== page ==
Hollanda is a genus of small ground birds known from fossils found in the Barun Goyot Formation of Mongolia. Found at Khermeen Tsav, it dates from the late Cretaceous period, about 75 million years ago. Known only from partial hind limbs, Hollanda has long legs with an unusual configuration of the toes. These indicate that it was a fast-running ground bird, possibly similar to the modern Roadrunner. Its relationships are uncertain. Some studies have found that it was an relatively advanced bird, a member of the Ornithurae, related to birds like Ichthyornis. Other studies have recovered it as a member of the primitive family Songlingornithidae.

Pleurodontagama is an extinct genus of iguanian lizard from the Late Cretaceous of Mongolia. The type species, Pleurodontagama aenigmatodes, was named in 1984 on the basis of a mostly complete skull and isolated lower jaw from a fossil locality called Khermeen Tsav. It has a wide skull with a flat snout, large eye sockets, and small bumps on the surfaces of the bones. Pleurodontagama was initially classified in the family Priscagamidae, which is usually grouped in a large clade of iguanians called Acrodonta, members of which are characterized by an "acrodont" dentition in which the teeth grow from the margins of the jaws. However, Pleurodontagama is unusual in that it has a sub-pleurodont dentition, meaning that some of its teeth grow from the inner surfaces of the jaw. There is also evidence to suggest that its teeth may have been continuously replaced throughout life, as opposed to the permanent teeth of acrodontans. Pleurodontagama may have been a transitional form between the derived acrodont type and the pleurodont type inferred for the ancestors of Acrodonta.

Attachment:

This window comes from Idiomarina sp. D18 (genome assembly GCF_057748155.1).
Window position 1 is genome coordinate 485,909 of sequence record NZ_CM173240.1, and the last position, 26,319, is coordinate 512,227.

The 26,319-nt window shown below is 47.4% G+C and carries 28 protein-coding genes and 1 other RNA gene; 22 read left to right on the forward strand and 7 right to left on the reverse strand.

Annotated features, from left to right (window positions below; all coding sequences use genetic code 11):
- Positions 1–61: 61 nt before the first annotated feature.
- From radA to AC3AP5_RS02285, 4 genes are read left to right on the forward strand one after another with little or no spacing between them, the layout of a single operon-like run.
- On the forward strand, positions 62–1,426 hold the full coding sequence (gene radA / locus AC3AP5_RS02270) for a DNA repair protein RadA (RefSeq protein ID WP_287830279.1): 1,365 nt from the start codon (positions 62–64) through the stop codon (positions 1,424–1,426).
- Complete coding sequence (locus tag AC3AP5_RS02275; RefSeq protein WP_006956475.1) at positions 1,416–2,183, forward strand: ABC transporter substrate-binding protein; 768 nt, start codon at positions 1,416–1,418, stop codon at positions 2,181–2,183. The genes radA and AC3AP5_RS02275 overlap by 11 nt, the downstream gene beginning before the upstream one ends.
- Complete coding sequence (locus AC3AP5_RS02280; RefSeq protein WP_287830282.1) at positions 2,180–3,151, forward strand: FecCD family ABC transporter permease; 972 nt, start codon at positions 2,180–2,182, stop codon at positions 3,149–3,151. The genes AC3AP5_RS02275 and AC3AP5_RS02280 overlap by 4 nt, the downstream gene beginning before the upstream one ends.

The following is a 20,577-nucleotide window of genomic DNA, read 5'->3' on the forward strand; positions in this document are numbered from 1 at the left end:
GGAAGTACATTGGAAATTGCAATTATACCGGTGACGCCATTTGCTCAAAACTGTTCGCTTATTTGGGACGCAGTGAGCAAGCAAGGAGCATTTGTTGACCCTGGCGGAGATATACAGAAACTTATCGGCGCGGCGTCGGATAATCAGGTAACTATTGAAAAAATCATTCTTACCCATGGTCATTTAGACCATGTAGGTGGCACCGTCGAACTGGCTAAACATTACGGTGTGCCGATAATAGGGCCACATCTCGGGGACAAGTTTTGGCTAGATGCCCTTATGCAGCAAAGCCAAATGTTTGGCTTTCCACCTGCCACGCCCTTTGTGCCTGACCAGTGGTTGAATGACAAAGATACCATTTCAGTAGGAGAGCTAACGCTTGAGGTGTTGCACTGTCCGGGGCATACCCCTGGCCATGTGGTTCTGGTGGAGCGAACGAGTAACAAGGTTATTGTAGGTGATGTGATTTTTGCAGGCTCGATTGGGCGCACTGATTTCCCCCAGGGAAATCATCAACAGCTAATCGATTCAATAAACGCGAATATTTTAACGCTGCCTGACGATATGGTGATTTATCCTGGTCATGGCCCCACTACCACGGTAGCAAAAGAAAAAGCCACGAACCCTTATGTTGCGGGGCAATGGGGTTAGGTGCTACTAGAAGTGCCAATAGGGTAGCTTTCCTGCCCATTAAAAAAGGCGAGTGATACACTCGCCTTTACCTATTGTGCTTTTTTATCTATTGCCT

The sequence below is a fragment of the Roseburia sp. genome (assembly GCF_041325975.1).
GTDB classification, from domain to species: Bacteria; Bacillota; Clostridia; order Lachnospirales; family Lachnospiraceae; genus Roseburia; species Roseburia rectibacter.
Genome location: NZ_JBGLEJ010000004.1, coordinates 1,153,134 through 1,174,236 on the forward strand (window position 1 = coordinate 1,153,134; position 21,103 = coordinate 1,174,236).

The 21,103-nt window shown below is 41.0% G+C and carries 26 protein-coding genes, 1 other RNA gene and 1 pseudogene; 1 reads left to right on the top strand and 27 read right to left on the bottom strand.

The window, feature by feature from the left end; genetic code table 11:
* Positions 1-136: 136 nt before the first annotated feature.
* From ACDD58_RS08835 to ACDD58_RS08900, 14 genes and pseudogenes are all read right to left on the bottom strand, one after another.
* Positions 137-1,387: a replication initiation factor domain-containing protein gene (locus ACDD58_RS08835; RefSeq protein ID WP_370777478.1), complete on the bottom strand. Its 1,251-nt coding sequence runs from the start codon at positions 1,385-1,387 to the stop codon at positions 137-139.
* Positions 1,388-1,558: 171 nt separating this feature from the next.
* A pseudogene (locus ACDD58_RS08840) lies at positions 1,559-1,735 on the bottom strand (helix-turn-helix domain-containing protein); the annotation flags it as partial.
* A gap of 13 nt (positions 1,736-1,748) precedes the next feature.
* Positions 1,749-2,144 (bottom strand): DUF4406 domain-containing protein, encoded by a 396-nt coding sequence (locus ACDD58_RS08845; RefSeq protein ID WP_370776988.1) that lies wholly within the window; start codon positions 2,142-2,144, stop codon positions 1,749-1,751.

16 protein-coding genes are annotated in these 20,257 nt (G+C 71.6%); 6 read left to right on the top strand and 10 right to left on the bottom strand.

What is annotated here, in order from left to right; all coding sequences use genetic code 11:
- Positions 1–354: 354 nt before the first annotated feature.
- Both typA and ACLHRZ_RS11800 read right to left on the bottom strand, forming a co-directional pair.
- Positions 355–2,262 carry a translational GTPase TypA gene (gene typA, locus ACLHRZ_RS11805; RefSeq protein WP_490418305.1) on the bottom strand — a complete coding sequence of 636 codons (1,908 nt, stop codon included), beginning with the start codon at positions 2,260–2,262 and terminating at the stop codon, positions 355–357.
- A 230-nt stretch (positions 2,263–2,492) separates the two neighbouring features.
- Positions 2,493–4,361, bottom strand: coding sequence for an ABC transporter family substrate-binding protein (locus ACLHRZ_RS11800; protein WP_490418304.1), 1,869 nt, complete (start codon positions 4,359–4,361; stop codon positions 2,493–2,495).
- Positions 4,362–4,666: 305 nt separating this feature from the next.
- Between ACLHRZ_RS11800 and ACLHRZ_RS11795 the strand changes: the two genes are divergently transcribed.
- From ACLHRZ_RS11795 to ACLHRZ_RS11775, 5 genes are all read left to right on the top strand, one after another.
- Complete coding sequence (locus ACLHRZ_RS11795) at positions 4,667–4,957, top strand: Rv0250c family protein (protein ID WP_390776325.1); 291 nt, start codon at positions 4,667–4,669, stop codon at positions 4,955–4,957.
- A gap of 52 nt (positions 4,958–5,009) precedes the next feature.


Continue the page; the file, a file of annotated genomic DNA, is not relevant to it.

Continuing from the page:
The "Gurlin Tsav" skull is a currently unnamed carnivorous metatherian fossil from the Nemegt Formation of Mongolia. Composed of a single semi-complete skull, this specimen is notable in regards to the evolution and systematics of Metatheria as a whole, and thus nigh-omnipresent in phylogenetic analyses of this group.